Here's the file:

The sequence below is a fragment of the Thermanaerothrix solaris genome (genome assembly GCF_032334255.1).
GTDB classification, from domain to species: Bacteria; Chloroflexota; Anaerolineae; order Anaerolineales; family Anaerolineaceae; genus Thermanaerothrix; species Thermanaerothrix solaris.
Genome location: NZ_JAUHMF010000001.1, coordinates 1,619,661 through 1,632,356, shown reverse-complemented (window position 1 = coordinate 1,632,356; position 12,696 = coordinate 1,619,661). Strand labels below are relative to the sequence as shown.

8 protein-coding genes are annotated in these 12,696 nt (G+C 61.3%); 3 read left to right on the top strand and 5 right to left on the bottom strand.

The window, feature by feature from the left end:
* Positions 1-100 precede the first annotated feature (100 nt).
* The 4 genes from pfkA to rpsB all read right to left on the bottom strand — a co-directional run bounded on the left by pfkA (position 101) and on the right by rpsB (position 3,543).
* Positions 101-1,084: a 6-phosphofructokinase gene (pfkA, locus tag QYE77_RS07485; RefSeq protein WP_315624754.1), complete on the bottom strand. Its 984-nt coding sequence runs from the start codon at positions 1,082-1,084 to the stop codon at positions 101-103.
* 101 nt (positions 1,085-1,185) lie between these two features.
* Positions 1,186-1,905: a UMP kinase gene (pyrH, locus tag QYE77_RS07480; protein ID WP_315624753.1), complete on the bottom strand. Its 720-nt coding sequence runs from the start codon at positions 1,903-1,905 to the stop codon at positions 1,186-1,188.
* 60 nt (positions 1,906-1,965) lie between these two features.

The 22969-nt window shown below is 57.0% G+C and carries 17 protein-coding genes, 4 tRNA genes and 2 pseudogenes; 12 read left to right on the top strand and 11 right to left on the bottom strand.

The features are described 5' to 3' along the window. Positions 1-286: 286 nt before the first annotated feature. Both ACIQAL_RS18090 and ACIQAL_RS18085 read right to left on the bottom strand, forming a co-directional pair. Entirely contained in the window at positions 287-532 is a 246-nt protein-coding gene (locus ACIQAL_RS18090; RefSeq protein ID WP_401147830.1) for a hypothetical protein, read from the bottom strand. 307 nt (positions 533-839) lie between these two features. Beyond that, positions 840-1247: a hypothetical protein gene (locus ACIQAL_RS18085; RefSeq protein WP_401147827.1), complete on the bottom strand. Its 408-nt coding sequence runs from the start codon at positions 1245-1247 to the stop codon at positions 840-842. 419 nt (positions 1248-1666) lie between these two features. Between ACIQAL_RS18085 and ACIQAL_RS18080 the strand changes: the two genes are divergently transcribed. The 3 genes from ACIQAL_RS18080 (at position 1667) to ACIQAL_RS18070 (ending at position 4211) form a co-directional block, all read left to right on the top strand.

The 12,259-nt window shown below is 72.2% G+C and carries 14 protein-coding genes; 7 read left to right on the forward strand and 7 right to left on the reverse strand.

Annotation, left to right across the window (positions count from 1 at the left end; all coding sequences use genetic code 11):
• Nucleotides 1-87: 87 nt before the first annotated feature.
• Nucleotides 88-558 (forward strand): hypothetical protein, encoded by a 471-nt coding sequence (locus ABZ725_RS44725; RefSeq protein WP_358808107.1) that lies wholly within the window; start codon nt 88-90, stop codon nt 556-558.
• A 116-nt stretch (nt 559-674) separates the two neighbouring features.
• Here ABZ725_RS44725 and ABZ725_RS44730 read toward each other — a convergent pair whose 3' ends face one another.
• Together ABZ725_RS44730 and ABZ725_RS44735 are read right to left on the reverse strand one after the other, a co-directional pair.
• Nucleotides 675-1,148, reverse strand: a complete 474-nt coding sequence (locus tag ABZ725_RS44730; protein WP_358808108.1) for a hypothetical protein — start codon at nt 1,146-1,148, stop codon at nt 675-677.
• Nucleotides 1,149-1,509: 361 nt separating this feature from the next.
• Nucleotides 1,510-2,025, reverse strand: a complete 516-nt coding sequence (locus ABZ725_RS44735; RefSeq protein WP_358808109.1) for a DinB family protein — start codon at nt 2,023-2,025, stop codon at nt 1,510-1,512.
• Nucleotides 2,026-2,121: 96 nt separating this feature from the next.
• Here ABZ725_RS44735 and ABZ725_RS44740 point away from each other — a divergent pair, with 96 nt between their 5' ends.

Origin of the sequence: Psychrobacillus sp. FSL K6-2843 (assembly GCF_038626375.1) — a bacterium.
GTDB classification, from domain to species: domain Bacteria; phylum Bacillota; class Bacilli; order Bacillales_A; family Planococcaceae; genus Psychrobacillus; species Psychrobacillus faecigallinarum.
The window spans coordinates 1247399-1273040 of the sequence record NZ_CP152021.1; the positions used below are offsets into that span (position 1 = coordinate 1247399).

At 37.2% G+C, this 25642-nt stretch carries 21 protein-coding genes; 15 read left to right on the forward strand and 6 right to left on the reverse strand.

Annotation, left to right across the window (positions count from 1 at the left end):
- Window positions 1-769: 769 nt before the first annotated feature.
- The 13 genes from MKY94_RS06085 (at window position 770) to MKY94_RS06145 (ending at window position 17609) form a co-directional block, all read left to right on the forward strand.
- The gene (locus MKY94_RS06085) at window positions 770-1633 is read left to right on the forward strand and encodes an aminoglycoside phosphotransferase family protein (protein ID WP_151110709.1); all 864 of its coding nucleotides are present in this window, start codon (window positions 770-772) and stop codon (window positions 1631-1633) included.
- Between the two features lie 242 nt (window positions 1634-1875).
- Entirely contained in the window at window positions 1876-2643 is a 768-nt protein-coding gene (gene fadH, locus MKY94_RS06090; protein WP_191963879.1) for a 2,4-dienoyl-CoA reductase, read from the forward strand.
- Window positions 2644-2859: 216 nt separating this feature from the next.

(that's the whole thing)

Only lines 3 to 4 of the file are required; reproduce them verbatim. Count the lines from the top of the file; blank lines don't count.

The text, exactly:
Genome location: NZ_JAUHMF010000001.1, coordinates 1,619,661 through 1,632,356, shown reverse-complemented (window position 1 = coordinate 1,632,356; position 12,696 = coordinate 1,619,661). Strand labels below are relative to the sequence as shown.

8 protein-coding genes are annotated in these 12,696 nt (G+C 61.3%); 3 read left to right on the top strand and 5 right to left on the bottom strand.